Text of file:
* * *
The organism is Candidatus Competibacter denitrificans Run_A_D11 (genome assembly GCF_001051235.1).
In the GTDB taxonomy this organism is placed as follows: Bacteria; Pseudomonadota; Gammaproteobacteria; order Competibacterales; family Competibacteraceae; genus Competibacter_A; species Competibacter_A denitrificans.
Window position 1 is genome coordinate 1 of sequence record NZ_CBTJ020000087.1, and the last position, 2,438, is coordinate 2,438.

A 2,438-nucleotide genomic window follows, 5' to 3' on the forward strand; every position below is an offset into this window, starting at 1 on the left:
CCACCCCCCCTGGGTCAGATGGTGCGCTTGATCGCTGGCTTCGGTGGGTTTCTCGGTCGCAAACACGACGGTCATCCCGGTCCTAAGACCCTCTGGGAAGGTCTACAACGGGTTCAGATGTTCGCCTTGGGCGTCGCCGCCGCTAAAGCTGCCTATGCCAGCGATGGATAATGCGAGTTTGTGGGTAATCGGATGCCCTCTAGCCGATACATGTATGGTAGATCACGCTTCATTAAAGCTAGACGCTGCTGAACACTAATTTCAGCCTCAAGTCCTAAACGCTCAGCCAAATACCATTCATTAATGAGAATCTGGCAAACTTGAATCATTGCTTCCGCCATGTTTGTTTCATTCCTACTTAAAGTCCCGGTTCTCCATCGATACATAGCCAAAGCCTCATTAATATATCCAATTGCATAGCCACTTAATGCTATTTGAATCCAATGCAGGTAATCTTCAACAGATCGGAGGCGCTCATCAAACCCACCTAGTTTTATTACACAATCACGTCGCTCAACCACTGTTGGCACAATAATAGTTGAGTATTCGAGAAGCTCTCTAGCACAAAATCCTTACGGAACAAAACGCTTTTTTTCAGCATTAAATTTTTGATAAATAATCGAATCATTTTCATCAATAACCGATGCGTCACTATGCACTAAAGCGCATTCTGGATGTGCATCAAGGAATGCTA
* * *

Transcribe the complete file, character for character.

The organism is Candidatus Competibacter denitrificans Run_A_D11 (genome assembly GCF_001051235.1).
In the GTDB taxonomy this organism is placed as follows: Bacteria; Pseudomonadota; Gammaproteobacteria; order Competibacterales; family Competibacteraceae; genus Competibacter_A; species Competibacter_A denitrificans.
Window position 1 is genome coordinate 1 of sequence record NZ_CBTJ020000087.1, and the last position, 2,438, is coordinate 2,438.

A 2,438-nucleotide genomic window follows, 5' to 3' on the forward strand; every position below is an offset into this window, starting at 1 on the left:
CCACCCCCCCTGGGTCAGATGGTGCGCTTGATCGCTGGCTTCGGTGGGTTTCTCGGTCGCAAACACGACGGTCATCCCGGTCCTAAGACCCTCTGGGAAGGTCTACAACGGGTTCAGATGTTCGCCTTGGGCGTCGCCGCCGCTAAAGCTGCCTATGCCAGCGATGGATAATGCGAGTTTGTGGGTAATCGGATGCCCTCTAGCCGATACATGTATGGTAGATCACGCTTCATTAAAGCTAGACGCTGCTGAACACTAATTTCAGCCTCAAGTCCTAAACGCTCAGCCAAATACCATTCATTAATGAGAATCTGGCAAACTTGAATCATTGCTTCCGCCATGTTTGTTTCATTCCTACTTAAAGTCCCGGTTCTCCATCGATACATAGCCAAAGCCTCATTAATATATCCAATTGCATAGCCACTTAATGCTATTTGAATCCAATGCAGGTAATCTTCAACAGATCGGAGGCGCTCATCAAACCCACCTAGTTTTATTACACAATCACGTCGCTCAACCACTGTTGGCACAATAATAGTTGAGTATTCGAGAAGCTCTCTAGCACAAAATCCTTACGGAACAAAACGCTTTTTTTCAGCATTAAATTTTTGATAAATAATCGAATCATTTTCATCAATAACCGATGCGTCACTATGCACTAAAGCGCATTCTGGATGTGCATCAAGGAATGCTA